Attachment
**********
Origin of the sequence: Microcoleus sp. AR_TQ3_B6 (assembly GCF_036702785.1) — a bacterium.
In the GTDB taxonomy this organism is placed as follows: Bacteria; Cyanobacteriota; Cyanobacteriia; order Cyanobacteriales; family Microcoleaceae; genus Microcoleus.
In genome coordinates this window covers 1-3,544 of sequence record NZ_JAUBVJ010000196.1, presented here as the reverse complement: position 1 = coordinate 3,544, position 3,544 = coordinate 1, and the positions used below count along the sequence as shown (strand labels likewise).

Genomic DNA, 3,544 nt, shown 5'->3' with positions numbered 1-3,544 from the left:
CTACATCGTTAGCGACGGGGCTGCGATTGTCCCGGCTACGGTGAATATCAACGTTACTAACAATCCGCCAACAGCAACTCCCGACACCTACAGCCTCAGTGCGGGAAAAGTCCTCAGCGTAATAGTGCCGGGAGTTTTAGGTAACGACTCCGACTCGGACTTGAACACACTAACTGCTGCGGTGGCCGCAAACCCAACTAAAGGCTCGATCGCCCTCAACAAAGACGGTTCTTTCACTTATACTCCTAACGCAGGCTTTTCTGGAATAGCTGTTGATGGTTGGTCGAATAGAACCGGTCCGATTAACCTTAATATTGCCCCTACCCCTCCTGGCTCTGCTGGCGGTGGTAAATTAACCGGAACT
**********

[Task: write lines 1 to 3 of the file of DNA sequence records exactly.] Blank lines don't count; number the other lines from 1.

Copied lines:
Origin of the sequence: Microcoleus sp. AR_TQ3_B6 (assembly GCF_036702785.1) — a bacterium.
In the GTDB taxonomy this organism is placed as follows: Bacteria; Cyanobacteriota; Cyanobacteriia; order Cyanobacteriales; family Microcoleaceae; genus Microcoleus.
In genome coordinates this window covers 1-3,544 of sequence record NZ_JAUBVJ010000196.1, presented here as the reverse complement: position 1 = coordinate 3,544, position 3,544 = coordinate 1, and the positions used below count along the sequence as shown (strand labels likewise).